|The Verizon Detection Zone|
Your living room becomes ground zero for 1984.
Verizon patents targeted advertising that watches TV viewers
The new patent describes how targeted ads can be sent to TV viewers based on information collected from infrared cameras, microphones and other devices that capture the conversations and moods of the people watching.
Some might see this as an invasion of their privacy, or yet another case of “Big Brother is watching,” but the capability to closely monitor personal conversations and send ads based on overheard keywords could hold enormous marketing potential.
Verizon has filed a patent application for targeting ads to TV viewers based on information collected from infrared cameras, microphones and other devices that would be able to detect the current conduct and mood of the people watching reports Broadcast Engineering.
Called Verizon Detection Zone, the system would pick up conversations, people, objects and animals that are near a TV. For example, if the system determines that a couple is arguing, a service provider would be able to send an ad for marriage counseling to a TV or mobile device in the room.
Again, the privacy implications of the patent application are huge, and there is no indication that it would pass muster with television viewers or the government. No mention is made of user privacy in the patent application.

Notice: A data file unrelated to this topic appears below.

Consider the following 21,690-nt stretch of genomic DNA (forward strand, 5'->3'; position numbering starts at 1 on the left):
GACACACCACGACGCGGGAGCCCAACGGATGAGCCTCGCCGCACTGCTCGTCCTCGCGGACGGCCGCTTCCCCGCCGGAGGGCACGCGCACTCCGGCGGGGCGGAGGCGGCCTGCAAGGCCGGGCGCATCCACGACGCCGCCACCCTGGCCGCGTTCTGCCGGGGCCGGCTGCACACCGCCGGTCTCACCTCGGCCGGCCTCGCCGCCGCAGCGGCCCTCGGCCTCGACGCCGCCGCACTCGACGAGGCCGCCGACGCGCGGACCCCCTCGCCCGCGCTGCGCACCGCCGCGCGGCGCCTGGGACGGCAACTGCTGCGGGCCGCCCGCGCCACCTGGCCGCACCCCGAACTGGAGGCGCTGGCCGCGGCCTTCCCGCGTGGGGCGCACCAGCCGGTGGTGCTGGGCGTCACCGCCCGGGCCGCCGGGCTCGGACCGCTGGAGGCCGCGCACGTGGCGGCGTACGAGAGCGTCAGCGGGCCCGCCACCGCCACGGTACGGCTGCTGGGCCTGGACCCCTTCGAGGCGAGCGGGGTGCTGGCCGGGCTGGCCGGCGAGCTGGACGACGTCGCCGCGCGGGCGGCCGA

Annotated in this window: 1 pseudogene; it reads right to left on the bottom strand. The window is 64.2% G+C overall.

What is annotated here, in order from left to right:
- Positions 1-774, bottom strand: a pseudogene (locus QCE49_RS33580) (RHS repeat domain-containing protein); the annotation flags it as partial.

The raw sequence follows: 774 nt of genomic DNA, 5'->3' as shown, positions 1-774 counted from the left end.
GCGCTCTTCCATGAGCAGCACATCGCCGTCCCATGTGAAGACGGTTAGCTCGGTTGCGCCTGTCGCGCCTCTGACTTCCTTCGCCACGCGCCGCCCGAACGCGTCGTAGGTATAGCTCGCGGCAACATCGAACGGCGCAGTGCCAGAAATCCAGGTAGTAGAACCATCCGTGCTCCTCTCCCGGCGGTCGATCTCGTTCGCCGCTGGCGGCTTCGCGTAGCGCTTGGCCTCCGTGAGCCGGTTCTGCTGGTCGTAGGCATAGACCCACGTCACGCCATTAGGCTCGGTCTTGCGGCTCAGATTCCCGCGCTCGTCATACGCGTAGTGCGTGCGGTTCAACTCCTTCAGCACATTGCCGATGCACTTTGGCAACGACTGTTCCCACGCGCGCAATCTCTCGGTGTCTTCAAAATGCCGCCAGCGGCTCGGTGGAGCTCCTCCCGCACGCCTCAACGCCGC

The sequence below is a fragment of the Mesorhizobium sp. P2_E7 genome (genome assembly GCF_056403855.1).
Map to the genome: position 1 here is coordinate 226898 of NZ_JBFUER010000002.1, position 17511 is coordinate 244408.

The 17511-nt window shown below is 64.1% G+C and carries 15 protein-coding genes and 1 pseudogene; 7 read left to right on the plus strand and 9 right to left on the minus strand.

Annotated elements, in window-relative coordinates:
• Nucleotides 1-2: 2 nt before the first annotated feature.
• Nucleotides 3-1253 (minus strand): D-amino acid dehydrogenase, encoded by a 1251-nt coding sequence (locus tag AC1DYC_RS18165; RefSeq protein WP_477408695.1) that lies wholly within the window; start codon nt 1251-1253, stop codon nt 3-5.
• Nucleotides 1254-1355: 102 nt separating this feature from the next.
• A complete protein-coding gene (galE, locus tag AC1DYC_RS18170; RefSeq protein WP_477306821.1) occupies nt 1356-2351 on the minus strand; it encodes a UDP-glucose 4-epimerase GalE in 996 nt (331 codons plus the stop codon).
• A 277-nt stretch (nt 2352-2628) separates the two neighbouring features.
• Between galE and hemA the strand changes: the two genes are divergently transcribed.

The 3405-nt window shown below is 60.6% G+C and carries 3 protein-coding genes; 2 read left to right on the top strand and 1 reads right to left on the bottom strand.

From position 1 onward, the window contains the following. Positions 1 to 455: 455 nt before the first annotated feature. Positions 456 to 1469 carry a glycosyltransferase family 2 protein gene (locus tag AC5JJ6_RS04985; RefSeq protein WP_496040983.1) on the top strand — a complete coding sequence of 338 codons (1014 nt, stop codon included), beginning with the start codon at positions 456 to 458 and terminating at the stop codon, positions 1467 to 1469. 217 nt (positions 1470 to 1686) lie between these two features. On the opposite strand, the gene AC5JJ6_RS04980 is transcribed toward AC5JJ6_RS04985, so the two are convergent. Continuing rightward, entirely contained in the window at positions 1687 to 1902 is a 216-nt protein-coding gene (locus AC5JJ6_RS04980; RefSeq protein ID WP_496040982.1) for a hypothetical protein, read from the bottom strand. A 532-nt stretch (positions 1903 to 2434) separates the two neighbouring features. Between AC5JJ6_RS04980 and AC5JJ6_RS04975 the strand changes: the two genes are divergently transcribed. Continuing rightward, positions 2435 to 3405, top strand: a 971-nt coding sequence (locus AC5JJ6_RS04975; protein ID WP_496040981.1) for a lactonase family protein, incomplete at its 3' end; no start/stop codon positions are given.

If the couple utters words that indicate they are cuddling, they would receive ads for “a romantic getaway vacation, a commercial for a contraceptive, a commercial for flowers” or commercials for romantic movies, Verizon said in the patent application.
Verizon’s application is titled “Methods and Systems for Presenting an Advertisement Associated with an Ambient Action of a User.”
Verizon proposes scanning conversations of viewers that are within a “detection zone” near their TV, including telephone conversations. “If detection facility detects one or more words spoken by a user (e.g., while talking to another user within the same room or on the telephone), advertising facility may utilize the one or more words spoken by the user to search for and/or select an advertisement associated with the one or more words,” Verizon said in the patent application.
The company said the sensors could also determine if a viewer is exercising, eating, laughing, singing or playing a musical instrument, and target ads to viewers based on their mood. It also could use sensors to determine what type of pets or inanimate objects are in the room.
“If detection facility detects that a user is playing with a dog, advertising facility may select an advertisement associated with dogs (e.g., a dog food commercial, a flea treatment commercial, etc.),” Verizon wrote.
Several types of sensors could be linked to the targeted advertising system, including 3-D imaging devices, thermographic cameras and microphones, according to the patent application.
Officials at Verizon declined to comment about the patent application, which was filed in May 2011. The U.S. Patent & Trademark Office published it last week.